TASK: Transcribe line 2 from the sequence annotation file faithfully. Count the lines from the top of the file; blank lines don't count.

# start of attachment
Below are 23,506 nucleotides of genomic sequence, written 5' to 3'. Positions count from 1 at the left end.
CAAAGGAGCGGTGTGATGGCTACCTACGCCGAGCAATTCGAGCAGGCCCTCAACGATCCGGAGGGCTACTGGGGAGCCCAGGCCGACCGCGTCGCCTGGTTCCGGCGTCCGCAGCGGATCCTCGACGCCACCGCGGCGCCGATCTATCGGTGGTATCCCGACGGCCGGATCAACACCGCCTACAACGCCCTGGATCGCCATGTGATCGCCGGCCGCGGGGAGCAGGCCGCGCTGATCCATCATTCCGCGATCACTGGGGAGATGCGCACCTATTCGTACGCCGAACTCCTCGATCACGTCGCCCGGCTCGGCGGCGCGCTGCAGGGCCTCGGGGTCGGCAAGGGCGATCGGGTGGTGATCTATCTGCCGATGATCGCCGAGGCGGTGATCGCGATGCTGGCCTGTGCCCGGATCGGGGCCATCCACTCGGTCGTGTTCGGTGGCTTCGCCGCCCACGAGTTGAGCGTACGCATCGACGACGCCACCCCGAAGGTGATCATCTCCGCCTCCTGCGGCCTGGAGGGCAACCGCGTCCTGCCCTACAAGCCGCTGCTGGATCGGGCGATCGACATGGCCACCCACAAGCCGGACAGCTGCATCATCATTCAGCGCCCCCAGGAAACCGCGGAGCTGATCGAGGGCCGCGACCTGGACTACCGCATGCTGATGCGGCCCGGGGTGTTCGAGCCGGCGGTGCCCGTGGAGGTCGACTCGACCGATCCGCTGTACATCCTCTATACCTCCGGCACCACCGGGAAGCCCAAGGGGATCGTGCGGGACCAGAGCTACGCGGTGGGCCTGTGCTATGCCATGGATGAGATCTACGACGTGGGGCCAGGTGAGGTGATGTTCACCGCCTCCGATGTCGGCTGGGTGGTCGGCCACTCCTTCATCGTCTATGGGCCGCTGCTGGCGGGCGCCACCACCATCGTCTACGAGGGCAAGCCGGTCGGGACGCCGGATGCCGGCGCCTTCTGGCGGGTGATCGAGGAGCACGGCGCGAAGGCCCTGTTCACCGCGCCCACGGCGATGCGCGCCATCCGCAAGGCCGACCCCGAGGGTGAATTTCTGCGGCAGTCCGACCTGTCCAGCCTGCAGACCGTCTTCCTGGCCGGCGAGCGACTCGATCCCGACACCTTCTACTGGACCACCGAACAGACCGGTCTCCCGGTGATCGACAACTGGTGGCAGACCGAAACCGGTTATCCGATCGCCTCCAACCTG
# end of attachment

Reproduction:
CAAAGGAGCGGTGTGATGGCTACCTACGCCGAGCAATTCGAGCAGGCCCTCAACGATCCGGAGGGCTACTGGGGAGCCCAGGCCGACCGCGTCGCCTGGTTCCGGCGTCCGCAGCGGATCCTCGACGCCACCGCGGCGCCGATCTATCGGTGGTATCCCGACGGCCGGATCAACACCGCCTACAACGCCCTGGATCGCCATGTGATCGCCGGCCGCGGGGAGCAGGCCGCGCTGATCCATCATTCCGCGATCACTGGGGAGATGCGCACCTATTCGTACGCCGAACTCCTCGATCACGTCGCCCGGCTCGGCGGCGCGCTGCAGGGCCTCGGGGTCGGCAAGGGCGATCGGGTGGTGATCTATCTGCCGATGATCGCCGAGGCGGTGATCGCGATGCTGGCCTGTGCCCGGATCGGGGCCATCCACTCGGTCGTGTTCGGTGGCTTCGCCGCCCACGAGTTGAGCGTACGCATCGACGACGCCACCCCGAAGGTGATCATCTCCGCCTCCTGCGGCCTGGAGGGCAACCGCGTCCTGCCCTACAAGCCGCTGCTGGATCGGGCGATCGACATGGCCACCCACAAGCCGGACAGCTGCATCATCATTCAGCGCCCCCAGGAAACCGCGGAGCTGATCGAGGGCCGCGACCTGGACTACCGCATGCTGATGCGGCCCGGGGTGTTCGAGCCGGCGGTGCCCGTGGAGGTCGACTCGACCGATCCGCTGTACATCCTCTATACCTCCGGCACCACCGGGAAGCCCAAGGGGATCGTGCGGGACCAGAGCTACGCGGTGGGCCTGTGCTATGCCATGGATGAGATCTACGACGTGGGGCCAGGTGAGGTGATGTTCACCGCCTCCGATGTCGGCTGGGTGGTCGGCCACTCCTTCATCGTCTATGGGCCGCTGCTGGCGGGCGCCACCACCATCGTCTACGAGGGCAAGCCGGTCGGGACGCCGGATGCCGGCGCCTTCTGGCGGGTGATCGAGGAGCACGGCGCGAAGGCCCTGTTCACCGCGCCCACGGCGATGCGCGCCATCCGCAAGGCCGACCCCGAGGGTGAATTTCTGCGGCAGTCCGACCTGTCCAGCCTGCAGACCGTCTTCCTGGCCGGCGAGCGACTCGATCCCGACACCTTCTACTGGACCACCGAACAGACCGGTCTCCCGGTGATCGACAACTGGTGGCAGACCGAAACCGGTTATCCGATCGCCTCCAACCTG